How did the University help you to identify a career choice or path? 

The classes I took for my majors helped me further narrow my interests in the environmental sector. I learned that I am more interested in the intersections between people, science, and policy than strictly research. Because my coursescovered a wide range of topics, I feel that I have a strong understanding of both policy and the science that shapes it. I believe we need more people who work within the policy realm but have a strong science background, and I think UM has equipped me well to be one of those people bridging this gap. 

How has the University prepared you for the future?

Through a multitude of ways. My classes have given me the tools and resources to be successful within the field of marine and environmental sciences. I feel that I have also made strong connections with professors, who I know will be supportive of me into the future beyond my undergraduate career. The friendships I have made here as well willbe relationships that last a lifetime and will be a strong support system as I move on from college. 

Who or what made a great impact on your collegiate career at the University?

My study abroad experience in the Galápagos Islands made a great impact on my collegiate career at UM. Living with a host family exposed me to another background and language, giving me a deeper appreciation for other cultures andhelping me improve my Spanish. I am still in touch with my host family to this day, and I hope to visit them in the future.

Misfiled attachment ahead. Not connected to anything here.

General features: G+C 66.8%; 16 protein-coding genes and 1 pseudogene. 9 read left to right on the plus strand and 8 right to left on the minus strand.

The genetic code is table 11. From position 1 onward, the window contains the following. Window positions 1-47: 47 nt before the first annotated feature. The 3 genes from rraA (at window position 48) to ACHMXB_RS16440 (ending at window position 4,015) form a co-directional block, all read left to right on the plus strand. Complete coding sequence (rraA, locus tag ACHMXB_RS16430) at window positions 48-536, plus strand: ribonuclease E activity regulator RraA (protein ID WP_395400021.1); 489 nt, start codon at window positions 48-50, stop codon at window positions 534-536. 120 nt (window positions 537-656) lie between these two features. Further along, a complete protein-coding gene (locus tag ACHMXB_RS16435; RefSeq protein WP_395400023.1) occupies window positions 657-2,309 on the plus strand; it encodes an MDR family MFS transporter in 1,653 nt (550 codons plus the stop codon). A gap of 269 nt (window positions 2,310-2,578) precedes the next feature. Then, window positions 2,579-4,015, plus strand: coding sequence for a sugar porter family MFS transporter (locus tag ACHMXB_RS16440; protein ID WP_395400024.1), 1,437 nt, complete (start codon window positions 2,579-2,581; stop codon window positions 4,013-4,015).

Additionally, Galápagos gave me the opportunity to fully immerse myself in marine and environmental studies for a complete semester. I learned so much through not only the classroom but also fieldwork. It was an incrediblychallenging but rewarding experience, and I left with strong friendships both from UM and from the island. Studying abroad also gave me the travel bug and influenced my path for deciding on my postgrad plans. 

What experience or accomplishment are you most proud of? 

Professionally, I am most proud of the work I produced as an intern for Woods Hole Oceanographic Institution Sea Grant from the end of my sophomore year through the summer before my senior year. I developed an interactiveArcGIS StoryMaps Collection that highlighted the 24 research projects funded by NOAA’s American Lobster Initiative. I gathered all the information about these 24 projects through interviewing the research teams, reviewing papers, proposals, and progress reports, and visiting project sites. I collaborated with more than 50 people to ultimately reach the final product. My work is now highlighted on NOAA and Sea Grant’s webpages.

Personally, I am most proud of the fact that I ran the Miami Marathon this past January. I trained for six months, and itwas the second hottest Miami Marathon on record (clocking in at 84 degrees). I ran it with my roommates, and it was a huge item to check off my senior year bucket list.

What's next?

I recently accepted a position as a coastal resource manager in the Philippines with the Peace Corps. I leave in early July for two years. I am excited for this next chapter, and I am thankful that UM has given me the experiences, knowledge, and resources to find success postgrad.